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PRESS RELEASENovember 29, 2023

Digital Technologies Fast Track Climate Solutions

WASHINGTON, November 29, 2023—Digital technologies are transforming the way the world works and addresses climate change, from cutting emission across industries, to facilitating greener transport networks and mitigating impacts with early warning systems. As governments are looking for solutions that match the urgency and scale of the climate crisis—digital technologies are a key tool in this effort. 

A World Bank report, Green Digital Transformation: How to Sustainably Close the Digital Divide and Harness Digital Tools for Climate Action, underscores how digital tools can boost sustainability across industries but must also reduce their own carbon footprint. For example, WEF estimates show that digital technologies could cut emissions by up to 20 percent by 2050 in the three highest-emitting sectors: energy, materials, and mobility. And two thirds of countries include technology as part of their national climate plans to help adapt to or mitigate the impacts of climate change.   

“Digital technologies are helping reduce emissions, while at the same time the sector is focused on lowering its own carbon footprint,” said World Bank Vice President for Infrastructure Guangzhe Chen. “Applying digital technologies for climate action can help us reach our goals to reduce poverty on a livable planet.”

While technology-based solutions advance climate progress, they also generate 1.4 to 4 percent of global emissions, similar to that of the airline industry. To reach the targets in the Paris Agreement, emissions from the digital sector will need to be slashed by at least half by 2030. Leading digital companies are already adopting renewable energy sources and prioritizing energy-efficient operations, setting a positive example. Governments are implementing policies to transition the sector to cleaner energy sources.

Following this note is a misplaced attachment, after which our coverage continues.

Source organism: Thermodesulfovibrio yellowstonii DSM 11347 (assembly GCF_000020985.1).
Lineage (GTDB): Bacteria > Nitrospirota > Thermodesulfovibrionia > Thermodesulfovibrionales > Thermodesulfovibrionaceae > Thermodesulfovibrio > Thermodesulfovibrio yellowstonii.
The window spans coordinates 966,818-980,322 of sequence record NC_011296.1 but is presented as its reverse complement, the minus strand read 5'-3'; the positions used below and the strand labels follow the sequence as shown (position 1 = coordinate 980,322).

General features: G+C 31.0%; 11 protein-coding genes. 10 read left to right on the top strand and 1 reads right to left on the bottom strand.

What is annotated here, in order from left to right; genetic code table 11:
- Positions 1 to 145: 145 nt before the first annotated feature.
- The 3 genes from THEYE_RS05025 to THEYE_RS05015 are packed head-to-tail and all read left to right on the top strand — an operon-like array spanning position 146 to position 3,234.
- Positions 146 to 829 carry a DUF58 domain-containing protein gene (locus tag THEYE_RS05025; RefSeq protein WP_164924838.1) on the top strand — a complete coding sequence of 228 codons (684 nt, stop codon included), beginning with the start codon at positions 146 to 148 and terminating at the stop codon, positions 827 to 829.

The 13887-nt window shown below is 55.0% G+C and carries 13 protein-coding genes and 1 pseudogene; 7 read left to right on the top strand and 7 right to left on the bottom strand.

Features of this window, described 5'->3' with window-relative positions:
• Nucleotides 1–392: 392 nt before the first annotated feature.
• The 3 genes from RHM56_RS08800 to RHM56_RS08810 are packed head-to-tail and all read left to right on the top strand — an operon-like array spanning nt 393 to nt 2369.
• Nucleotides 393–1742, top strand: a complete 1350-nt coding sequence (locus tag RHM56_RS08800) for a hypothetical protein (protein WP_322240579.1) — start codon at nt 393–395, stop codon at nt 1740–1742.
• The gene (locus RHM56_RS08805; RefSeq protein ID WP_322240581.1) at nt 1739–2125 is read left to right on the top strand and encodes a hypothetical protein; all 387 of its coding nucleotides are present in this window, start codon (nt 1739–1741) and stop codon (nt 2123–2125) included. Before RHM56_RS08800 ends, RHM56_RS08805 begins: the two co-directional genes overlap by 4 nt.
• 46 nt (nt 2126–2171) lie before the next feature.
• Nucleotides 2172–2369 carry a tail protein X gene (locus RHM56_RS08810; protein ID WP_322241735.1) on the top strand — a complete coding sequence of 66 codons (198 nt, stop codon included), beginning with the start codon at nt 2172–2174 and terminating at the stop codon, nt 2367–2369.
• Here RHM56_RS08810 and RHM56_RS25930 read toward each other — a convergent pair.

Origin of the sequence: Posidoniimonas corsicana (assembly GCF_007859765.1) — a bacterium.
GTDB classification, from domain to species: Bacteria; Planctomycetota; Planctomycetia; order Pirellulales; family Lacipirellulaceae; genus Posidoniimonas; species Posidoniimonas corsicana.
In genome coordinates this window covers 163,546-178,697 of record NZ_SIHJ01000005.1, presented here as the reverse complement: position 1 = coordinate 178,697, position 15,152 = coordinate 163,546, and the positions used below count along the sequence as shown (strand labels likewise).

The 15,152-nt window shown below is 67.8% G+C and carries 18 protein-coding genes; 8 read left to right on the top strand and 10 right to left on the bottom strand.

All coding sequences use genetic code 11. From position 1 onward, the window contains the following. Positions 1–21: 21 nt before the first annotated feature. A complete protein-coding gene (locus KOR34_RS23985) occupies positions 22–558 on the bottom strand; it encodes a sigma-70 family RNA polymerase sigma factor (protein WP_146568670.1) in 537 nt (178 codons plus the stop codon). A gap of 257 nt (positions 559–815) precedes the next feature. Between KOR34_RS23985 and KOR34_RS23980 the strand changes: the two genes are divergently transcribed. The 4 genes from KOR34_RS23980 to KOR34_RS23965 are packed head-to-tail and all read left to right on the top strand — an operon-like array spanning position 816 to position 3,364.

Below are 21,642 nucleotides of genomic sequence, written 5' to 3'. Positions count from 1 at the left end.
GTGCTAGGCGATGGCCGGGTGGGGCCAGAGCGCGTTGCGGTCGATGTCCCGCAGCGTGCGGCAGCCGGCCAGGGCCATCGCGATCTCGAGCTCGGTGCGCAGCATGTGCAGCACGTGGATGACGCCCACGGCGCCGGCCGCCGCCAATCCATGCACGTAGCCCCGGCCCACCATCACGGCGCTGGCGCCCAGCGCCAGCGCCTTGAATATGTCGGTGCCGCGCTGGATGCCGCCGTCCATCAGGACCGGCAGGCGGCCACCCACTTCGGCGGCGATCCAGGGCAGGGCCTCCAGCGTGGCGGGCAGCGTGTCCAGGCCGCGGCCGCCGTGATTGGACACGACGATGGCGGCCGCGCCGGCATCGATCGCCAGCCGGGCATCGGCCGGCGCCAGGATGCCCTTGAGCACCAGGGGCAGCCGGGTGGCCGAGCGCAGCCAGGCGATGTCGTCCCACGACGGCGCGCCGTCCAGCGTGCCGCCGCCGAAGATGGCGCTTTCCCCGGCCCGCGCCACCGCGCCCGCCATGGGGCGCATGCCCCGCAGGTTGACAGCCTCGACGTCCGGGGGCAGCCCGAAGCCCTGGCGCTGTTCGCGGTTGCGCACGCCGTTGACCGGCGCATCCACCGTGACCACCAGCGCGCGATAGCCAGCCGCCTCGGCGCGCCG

Yet this green transformation is happening alongside a growing digital divide. Nearly three billion people are still offline, many in the low- and middle-income countries that are most vulnerable to the impacts of climate change. Bridging this gap and bringing these underserved communities online is crucial for economic development and resilience in adapting to climate change.

This report sets the stage for a series of events at COP28, where the Green Digital Action Track will be launched to encourage industry-wide commitments to address climate challenges, with a focus on putting inclusive digital solutions at the forefront.  



In Washington
Kelly Alderson


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